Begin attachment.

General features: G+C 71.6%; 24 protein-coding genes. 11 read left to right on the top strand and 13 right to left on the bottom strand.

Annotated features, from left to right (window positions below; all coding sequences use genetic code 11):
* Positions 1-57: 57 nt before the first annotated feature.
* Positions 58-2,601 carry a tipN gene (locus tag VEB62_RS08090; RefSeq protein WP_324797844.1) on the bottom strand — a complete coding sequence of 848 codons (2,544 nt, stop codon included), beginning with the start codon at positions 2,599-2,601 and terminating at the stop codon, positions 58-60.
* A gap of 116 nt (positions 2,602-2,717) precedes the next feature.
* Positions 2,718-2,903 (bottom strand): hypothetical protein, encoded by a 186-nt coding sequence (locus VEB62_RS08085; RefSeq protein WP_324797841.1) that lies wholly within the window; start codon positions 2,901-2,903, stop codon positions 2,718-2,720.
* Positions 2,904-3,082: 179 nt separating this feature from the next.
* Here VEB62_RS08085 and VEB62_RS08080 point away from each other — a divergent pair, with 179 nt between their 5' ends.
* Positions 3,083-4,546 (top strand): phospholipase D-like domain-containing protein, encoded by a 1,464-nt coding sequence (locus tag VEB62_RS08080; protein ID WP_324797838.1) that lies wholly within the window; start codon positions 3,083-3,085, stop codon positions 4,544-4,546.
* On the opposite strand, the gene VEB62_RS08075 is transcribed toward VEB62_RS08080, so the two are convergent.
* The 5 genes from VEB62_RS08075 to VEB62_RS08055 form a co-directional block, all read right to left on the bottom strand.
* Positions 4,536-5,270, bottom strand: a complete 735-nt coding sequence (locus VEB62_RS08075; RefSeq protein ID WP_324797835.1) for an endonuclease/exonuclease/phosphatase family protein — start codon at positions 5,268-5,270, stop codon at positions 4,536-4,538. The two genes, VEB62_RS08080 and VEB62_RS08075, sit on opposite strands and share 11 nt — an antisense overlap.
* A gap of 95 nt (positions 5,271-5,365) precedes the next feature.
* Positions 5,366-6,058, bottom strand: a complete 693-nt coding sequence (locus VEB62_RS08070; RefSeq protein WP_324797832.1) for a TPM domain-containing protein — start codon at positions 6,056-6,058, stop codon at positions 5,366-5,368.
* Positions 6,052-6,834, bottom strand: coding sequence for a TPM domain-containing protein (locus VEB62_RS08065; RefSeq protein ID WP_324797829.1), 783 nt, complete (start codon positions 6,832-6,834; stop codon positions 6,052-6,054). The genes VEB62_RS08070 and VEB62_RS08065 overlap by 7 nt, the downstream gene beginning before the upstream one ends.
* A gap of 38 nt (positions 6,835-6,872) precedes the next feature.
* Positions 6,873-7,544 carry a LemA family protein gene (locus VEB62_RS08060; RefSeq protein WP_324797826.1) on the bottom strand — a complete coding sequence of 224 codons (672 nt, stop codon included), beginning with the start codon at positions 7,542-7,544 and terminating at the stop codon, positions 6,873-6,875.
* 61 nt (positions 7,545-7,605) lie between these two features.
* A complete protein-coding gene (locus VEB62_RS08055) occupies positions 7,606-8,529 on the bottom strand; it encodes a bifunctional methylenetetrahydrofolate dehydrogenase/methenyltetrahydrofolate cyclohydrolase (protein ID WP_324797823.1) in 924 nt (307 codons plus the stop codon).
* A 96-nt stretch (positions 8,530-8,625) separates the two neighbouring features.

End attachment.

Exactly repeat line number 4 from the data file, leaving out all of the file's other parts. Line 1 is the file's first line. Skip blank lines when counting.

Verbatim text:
* Positions 58-2,601 carry a tipN gene (locus tag VEB62_RS08090; RefSeq protein WP_324797844.1) on the bottom strand — a complete coding sequence of 848 codons (2,544 nt, stop codon included), beginning with the start codon at positions 2,599-2,601 and terminating at the stop codon, positions 58-60.